IPv6 routing /48s
michael at rancid.berkeley.edu
Mon Nov 17 17:20:56 CST 2008
On 11/17/08 14:46, Robert.E.VanOrmer at frb.gov wrote:
> ARIN claims they are seeing /48s routed, at least in their route tables. I
> have seen some new momentum on the allocation of /32's, don't know if that
> is in response to rules like this?? Would be awefully difficult for our
> organization to come up with the rationale to need 65K /48s internally to
> justify a /32.
You may want to post this issue to the ARIN PPML list (see
http://www.arin.net/mailing_lists/index.html if you're not already
subscribed), as that might be a useful venue for discussion as well.
You're right in noting that this is a catch-22. ARIN and other RIRs are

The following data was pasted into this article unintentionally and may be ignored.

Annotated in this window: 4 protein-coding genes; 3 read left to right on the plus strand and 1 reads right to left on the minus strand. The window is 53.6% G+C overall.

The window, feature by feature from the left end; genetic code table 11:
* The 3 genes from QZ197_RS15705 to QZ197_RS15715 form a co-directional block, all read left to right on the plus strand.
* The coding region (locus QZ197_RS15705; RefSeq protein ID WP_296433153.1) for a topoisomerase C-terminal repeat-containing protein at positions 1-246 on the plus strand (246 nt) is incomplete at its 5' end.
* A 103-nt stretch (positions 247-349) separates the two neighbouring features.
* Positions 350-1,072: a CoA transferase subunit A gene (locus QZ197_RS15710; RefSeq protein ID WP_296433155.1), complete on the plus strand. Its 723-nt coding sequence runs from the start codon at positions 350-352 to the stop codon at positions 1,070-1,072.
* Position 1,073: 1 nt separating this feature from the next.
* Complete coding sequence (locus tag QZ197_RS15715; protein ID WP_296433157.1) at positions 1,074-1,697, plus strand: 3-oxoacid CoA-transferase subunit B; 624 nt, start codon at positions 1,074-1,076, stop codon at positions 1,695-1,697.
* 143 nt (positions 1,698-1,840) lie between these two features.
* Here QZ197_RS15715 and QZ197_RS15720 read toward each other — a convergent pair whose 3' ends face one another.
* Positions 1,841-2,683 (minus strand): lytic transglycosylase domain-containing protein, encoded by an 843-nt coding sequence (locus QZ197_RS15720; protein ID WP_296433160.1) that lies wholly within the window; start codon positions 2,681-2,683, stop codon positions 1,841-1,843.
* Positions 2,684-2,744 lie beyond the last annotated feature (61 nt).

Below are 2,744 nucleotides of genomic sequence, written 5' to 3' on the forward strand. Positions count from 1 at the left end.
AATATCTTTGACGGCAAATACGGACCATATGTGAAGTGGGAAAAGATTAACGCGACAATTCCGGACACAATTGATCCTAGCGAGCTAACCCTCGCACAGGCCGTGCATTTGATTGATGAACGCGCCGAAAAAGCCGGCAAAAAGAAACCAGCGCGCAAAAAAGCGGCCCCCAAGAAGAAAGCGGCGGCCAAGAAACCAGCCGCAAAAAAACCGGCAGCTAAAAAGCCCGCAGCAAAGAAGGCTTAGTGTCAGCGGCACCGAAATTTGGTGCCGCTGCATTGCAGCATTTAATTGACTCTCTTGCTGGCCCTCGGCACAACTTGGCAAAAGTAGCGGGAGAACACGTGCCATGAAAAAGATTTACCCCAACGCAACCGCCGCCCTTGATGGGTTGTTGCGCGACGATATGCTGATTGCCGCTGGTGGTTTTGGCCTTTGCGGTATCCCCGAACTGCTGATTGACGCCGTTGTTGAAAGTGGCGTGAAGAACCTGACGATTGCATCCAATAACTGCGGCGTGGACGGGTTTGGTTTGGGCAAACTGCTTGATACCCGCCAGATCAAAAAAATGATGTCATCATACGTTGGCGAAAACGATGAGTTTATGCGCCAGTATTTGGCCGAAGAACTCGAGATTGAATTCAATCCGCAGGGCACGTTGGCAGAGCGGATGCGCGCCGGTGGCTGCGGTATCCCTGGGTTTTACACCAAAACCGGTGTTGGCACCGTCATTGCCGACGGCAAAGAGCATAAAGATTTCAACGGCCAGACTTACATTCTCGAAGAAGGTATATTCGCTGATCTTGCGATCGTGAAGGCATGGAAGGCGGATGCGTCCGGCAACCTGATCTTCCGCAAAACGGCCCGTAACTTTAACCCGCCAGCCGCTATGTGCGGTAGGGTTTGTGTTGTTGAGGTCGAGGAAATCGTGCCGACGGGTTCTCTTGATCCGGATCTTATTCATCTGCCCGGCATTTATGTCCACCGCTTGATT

now giving out PI /48s, but there is still a notion that /32 is
considered the maximum routable prefix length. However, UCB sees a lot
of globally-routed /48s (and /35s, /40s, etc.) in our DFZ routing table.
(I also see some /48s disaggregated from a /32 and announced in at
least one non-ARIN region, but I am sure this is happening elsewhere.
:-( ) So, I do think that /48 is beginning to be the new /32 when it
comes to prefix filtering, but I can also understand those who want to
hold to the more strict IPv6 filtering policies.
I think in the end, we are going to end up generally accepting up to
/48s. Basically, we're going to break the routing table anyway--the
number of potential /32s is more than enough to do that, and forcing
a. needs to be multi-homed; and
b. needs more than 1-2 subnets
to get a /32 has to be a waste, no matter how big the potential address
space is overall.
One compromise would be to require that blocks that can be aggregated be
aggregated, and then allow PI /48s. In theory, this could be enforced a
number of ways, but I am sure we're all aware of how well that works...
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